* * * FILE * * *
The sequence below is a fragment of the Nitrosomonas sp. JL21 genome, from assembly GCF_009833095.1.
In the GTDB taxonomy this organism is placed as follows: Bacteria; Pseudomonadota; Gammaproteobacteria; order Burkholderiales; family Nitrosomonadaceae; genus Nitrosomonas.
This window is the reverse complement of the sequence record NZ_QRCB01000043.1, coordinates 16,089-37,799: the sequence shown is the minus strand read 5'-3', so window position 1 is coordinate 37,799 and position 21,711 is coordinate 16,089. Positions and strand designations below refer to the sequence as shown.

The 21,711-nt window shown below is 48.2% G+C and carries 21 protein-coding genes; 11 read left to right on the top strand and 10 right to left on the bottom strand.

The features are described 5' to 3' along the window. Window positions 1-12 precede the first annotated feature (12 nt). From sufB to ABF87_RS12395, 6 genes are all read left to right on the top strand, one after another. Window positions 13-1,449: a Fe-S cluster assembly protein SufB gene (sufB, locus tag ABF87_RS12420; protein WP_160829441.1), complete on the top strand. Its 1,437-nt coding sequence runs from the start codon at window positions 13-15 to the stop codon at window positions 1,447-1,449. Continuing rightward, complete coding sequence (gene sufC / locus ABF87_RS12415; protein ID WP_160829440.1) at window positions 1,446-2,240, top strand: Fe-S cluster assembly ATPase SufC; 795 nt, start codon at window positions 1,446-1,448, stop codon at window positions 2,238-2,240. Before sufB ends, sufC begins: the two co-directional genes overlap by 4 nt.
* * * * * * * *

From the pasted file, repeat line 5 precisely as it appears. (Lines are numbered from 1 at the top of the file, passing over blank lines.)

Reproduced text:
The features are described 5' to 3' along the window. Window positions 1-12 precede the first annotated feature (12 nt). From sufB to ABF87_RS12395, 6 genes are all read left to right on the top strand, one after another. Window positions 13-1,449: a Fe-S cluster assembly protein SufB gene (sufB, locus tag ABF87_RS12420; protein WP_160829441.1), complete on the top strand. Its 1,437-nt coding sequence runs from the start codon at window positions 13-15 to the stop codon at window positions 1,447-1,449. Continuing rightward, complete coding sequence (gene sufC / locus ABF87_RS12415; protein ID WP_160829440.1) at window positions 1,446-2,240, top strand: Fe-S cluster assembly ATPase SufC; 795 nt, start codon at window positions 1,446-1,448, stop codon at window positions 2,238-2,240. Before sufB ends, sufC begins: the two co-directional genes overlap by 4 nt.